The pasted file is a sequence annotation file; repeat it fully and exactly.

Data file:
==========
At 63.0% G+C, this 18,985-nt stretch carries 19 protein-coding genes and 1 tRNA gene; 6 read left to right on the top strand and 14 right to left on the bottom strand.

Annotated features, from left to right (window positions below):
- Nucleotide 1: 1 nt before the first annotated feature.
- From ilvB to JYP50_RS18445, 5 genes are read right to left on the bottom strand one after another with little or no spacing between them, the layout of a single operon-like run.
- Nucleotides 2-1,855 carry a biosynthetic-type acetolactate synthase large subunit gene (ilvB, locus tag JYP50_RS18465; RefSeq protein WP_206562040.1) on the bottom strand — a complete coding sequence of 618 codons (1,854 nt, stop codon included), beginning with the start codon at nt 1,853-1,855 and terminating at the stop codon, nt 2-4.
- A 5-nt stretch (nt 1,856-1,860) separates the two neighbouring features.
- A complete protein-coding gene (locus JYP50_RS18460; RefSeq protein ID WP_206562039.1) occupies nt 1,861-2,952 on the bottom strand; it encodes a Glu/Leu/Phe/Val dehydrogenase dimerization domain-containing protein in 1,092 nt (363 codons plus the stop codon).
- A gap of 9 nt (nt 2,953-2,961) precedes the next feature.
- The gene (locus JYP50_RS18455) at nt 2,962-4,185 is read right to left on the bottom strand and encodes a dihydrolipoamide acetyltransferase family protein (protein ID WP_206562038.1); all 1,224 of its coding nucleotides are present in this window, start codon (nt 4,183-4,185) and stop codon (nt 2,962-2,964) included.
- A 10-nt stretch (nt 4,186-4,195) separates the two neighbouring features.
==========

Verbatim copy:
At 63.0% G+C, this 18,985-nt stretch carries 19 protein-coding genes and 1 tRNA gene; 6 read left to right on the top strand and 14 right to left on the bottom strand.

Annotated features, from left to right (window positions below):
- Nucleotide 1: 1 nt before the first annotated feature.
- From ilvB to JYP50_RS18445, 5 genes are read right to left on the bottom strand one after another with little or no spacing between them, the layout of a single operon-like run.
- Nucleotides 2-1,855 carry a biosynthetic-type acetolactate synthase large subunit gene (ilvB, locus tag JYP50_RS18465; RefSeq protein WP_206562040.1) on the bottom strand — a complete coding sequence of 618 codons (1,854 nt, stop codon included), beginning with the start codon at nt 1,853-1,855 and terminating at the stop codon, nt 2-4.
- A 5-nt stretch (nt 1,856-1,860) separates the two neighbouring features.
- A complete protein-coding gene (locus JYP50_RS18460; RefSeq protein ID WP_206562039.1) occupies nt 1,861-2,952 on the bottom strand; it encodes a Glu/Leu/Phe/Val dehydrogenase dimerization domain-containing protein in 1,092 nt (363 codons plus the stop codon).
- A gap of 9 nt (nt 2,953-2,961) precedes the next feature.
- The gene (locus JYP50_RS18455) at nt 2,962-4,185 is read right to left on the bottom strand and encodes a dihydrolipoamide acetyltransferase family protein (protein ID WP_206562038.1); all 1,224 of its coding nucleotides are present in this window, start codon (nt 4,183-4,185) and stop codon (nt 2,962-2,964) included.
- A 10-nt stretch (nt 4,186-4,195) separates the two neighbouring features.